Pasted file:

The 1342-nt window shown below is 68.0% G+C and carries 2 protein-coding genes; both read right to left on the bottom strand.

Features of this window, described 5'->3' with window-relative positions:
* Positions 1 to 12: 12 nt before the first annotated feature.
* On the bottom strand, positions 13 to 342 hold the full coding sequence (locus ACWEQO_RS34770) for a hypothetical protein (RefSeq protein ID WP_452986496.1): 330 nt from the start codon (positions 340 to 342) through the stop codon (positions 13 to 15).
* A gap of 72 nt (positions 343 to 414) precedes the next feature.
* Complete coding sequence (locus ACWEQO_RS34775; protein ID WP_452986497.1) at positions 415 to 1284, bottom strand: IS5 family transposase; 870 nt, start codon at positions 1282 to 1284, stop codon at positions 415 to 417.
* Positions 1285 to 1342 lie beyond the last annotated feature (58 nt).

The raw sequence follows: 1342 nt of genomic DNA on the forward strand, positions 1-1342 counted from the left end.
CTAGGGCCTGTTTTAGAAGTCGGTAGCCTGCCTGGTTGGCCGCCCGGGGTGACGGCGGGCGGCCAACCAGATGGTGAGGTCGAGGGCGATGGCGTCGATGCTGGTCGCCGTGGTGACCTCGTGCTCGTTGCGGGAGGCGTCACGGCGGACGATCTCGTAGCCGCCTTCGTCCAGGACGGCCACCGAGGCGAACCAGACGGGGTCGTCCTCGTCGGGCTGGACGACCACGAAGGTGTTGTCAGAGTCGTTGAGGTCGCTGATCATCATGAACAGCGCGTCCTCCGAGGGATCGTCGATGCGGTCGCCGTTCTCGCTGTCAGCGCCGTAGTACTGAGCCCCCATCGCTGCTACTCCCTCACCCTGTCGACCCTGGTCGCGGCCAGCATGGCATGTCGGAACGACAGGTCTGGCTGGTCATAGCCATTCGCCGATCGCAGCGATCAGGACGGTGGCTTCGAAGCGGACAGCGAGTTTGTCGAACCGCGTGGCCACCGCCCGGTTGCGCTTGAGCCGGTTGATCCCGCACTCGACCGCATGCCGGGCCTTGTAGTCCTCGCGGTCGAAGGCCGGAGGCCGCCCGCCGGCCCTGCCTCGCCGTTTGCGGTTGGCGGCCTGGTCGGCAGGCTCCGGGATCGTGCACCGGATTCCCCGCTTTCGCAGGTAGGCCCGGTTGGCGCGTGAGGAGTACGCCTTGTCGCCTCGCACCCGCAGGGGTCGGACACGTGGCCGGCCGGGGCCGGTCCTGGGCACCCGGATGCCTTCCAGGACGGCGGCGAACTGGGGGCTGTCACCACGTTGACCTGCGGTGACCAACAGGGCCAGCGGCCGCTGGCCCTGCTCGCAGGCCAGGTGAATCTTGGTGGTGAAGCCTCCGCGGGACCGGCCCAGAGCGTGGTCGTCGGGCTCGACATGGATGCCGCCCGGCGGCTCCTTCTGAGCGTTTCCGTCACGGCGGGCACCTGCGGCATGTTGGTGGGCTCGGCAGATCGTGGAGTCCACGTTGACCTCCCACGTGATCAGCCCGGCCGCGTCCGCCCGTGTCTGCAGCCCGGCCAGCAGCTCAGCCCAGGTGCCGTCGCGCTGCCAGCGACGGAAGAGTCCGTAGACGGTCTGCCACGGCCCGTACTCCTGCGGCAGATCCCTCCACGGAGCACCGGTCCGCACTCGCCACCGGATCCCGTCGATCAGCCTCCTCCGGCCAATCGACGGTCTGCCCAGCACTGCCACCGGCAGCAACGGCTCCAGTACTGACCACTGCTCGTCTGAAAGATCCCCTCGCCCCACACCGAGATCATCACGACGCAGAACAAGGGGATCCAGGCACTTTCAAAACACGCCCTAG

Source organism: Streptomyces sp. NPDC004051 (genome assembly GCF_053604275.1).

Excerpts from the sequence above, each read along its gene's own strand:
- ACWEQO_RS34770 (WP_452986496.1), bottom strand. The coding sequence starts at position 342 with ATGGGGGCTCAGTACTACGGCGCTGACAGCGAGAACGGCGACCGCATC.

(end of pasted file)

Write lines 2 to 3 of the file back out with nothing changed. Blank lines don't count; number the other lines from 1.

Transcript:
Features of this window, described 5'->3' with window-relative positions:
* Positions 1 to 12: 12 nt before the first annotated feature.